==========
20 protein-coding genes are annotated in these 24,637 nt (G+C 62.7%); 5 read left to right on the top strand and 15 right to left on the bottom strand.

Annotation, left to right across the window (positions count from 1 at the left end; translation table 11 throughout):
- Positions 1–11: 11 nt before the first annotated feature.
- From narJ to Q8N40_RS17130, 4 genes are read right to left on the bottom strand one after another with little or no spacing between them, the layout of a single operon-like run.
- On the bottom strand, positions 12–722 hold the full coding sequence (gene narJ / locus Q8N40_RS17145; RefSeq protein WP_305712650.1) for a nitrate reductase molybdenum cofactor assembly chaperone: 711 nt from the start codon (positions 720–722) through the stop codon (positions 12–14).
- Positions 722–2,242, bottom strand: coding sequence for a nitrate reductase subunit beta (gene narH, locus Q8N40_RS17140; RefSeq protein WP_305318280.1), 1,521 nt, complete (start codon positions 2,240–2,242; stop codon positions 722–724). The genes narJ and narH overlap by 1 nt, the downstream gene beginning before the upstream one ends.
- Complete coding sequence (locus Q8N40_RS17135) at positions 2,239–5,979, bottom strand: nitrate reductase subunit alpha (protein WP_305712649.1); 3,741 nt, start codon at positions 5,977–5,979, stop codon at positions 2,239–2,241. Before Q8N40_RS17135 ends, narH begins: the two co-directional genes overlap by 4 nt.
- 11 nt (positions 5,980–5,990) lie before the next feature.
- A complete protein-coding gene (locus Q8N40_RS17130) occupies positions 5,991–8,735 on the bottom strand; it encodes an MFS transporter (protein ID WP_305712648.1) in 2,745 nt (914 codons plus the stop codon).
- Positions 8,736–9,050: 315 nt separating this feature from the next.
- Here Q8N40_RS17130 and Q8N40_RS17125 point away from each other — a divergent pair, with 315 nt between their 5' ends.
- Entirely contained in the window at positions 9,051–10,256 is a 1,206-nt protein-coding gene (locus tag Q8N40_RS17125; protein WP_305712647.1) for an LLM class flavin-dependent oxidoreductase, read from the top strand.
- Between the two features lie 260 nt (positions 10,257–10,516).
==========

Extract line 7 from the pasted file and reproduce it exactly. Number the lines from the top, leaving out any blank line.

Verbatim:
- Complete coding sequence (locus Q8N40_RS17135) at positions 2,239–5,979, bottom strand: nitrate reductase subunit alpha (protein WP_305712649.1); 3,741 nt, start codon at positions 5,977–5,979, stop codon at positions 2,239–2,241. Before Q8N40_RS17135 ends, narH begins: the two co-directional genes overlap by 4 nt.